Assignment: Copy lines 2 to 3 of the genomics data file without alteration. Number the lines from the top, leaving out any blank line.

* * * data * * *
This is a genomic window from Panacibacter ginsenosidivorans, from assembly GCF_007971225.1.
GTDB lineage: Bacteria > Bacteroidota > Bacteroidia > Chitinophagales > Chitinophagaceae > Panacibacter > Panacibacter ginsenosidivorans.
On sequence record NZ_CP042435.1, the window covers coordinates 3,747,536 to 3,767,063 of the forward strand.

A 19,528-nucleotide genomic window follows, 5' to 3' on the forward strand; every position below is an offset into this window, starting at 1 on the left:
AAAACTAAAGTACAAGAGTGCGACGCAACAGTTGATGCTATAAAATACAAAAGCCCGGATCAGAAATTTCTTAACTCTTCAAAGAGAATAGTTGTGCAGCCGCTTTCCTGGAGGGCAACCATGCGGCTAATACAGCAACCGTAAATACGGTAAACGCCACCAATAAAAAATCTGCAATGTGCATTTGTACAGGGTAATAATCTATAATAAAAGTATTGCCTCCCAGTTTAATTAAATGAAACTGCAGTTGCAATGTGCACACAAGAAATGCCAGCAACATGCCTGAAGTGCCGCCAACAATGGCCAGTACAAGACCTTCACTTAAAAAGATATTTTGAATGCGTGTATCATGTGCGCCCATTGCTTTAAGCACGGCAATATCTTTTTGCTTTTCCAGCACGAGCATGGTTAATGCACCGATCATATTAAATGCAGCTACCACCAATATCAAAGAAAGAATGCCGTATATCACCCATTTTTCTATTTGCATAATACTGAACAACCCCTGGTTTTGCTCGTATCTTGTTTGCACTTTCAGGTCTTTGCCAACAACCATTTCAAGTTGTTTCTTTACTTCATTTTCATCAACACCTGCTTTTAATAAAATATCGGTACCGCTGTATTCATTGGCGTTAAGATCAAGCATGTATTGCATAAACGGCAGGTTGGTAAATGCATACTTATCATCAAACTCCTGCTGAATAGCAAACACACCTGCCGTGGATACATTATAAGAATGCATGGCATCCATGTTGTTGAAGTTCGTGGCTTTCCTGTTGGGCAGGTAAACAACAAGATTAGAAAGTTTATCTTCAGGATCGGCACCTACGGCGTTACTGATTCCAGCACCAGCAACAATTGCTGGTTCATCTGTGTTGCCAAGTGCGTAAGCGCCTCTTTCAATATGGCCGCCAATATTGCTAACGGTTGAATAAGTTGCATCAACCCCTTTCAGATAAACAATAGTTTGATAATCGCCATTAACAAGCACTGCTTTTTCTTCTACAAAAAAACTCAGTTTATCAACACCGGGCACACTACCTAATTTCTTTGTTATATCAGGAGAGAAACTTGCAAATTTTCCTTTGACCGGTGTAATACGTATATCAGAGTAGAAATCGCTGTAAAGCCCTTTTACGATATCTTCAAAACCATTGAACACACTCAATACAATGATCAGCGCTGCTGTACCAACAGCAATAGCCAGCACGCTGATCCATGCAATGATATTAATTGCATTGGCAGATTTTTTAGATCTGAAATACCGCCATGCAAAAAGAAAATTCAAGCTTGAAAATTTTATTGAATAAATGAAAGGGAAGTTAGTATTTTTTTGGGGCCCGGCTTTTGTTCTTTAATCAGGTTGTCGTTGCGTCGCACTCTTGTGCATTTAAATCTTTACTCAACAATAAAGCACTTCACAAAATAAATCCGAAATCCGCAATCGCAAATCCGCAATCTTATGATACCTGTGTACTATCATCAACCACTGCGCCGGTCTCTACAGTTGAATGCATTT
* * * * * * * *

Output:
GTDB lineage: Bacteria > Bacteroidota > Bacteroidia > Chitinophagales > Chitinophagaceae > Panacibacter > Panacibacter ginsenosidivorans.
On sequence record NZ_CP042435.1, the window covers coordinates 3,747,536 to 3,767,063 of the forward strand.